Thebes. Cover of In the XXth dynasty, granite was much used for sarcoSar

phagi, but the form has changed, and the deceased is cophagus of Ra- represented lying on the cover. He wears a thick, square meses III.

beard, his hands are freed from their bandages, and hold in them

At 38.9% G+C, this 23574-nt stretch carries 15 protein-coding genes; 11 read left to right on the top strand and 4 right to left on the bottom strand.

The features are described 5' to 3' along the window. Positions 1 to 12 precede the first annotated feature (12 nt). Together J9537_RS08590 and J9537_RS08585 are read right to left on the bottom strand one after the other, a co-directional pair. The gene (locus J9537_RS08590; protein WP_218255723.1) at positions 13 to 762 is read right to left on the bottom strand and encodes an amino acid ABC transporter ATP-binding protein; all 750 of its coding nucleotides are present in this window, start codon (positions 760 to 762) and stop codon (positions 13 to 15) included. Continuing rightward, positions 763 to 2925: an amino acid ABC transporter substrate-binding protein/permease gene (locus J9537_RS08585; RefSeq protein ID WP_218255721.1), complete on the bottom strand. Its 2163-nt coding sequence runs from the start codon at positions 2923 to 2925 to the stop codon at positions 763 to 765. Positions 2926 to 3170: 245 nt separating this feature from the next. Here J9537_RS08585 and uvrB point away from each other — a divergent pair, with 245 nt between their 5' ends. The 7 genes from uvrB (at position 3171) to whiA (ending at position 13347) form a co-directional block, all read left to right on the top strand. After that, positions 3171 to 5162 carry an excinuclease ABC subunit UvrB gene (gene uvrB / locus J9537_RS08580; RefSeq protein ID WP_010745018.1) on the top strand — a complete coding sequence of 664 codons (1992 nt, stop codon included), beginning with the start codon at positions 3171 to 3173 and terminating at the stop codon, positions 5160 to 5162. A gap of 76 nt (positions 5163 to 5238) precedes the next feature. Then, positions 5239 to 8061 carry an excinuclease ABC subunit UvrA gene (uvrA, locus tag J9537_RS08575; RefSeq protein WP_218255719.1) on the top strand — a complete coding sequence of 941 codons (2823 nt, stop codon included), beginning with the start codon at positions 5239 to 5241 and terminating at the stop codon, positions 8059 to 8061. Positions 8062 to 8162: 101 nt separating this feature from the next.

and appear, and on the sides of the sarcophagus are figures of the four children of Horus and of other funereal gods. A most interesting example of this period is the sarcophagus of Rameses III., which is made in the form of a cartouche O; the cover is preserved in the Fitzwilliam Museum (for a description of it see the Catalogue), and the sarcophagus is in the Museum of the Louvre. On the head, outside, is the figure of Nephthys, with outstretched wings, emblematic of her protection of Osiris ; the inscriptions give the names and titles of the king, and refer to the course of the sun in the nether-world. On the other side, by the feet, is Isis, also with outstretched wings; on one side is Åp-uat, and on the other Anubis, each jackal-headed. The two sides are ornamented with scenes and inscriptions referring to the passage of the sun, who is being towed along in his boat through the various divisions of the nether-world by their gods, and to his attack, defeat, and slaughter of Apepi, his chief enemy. Two scenes at the feet, in which Neith and Isis promise to put together the limbs of Osiris, complete the ornamentation of the outside.? At the head, inside, are the solar disk, a mummy with a disk and star on his head, and a head of a goddess on each side holding out an arm, the hand of which supports a being who pours out water on the head of the deceased in the form of a mummy.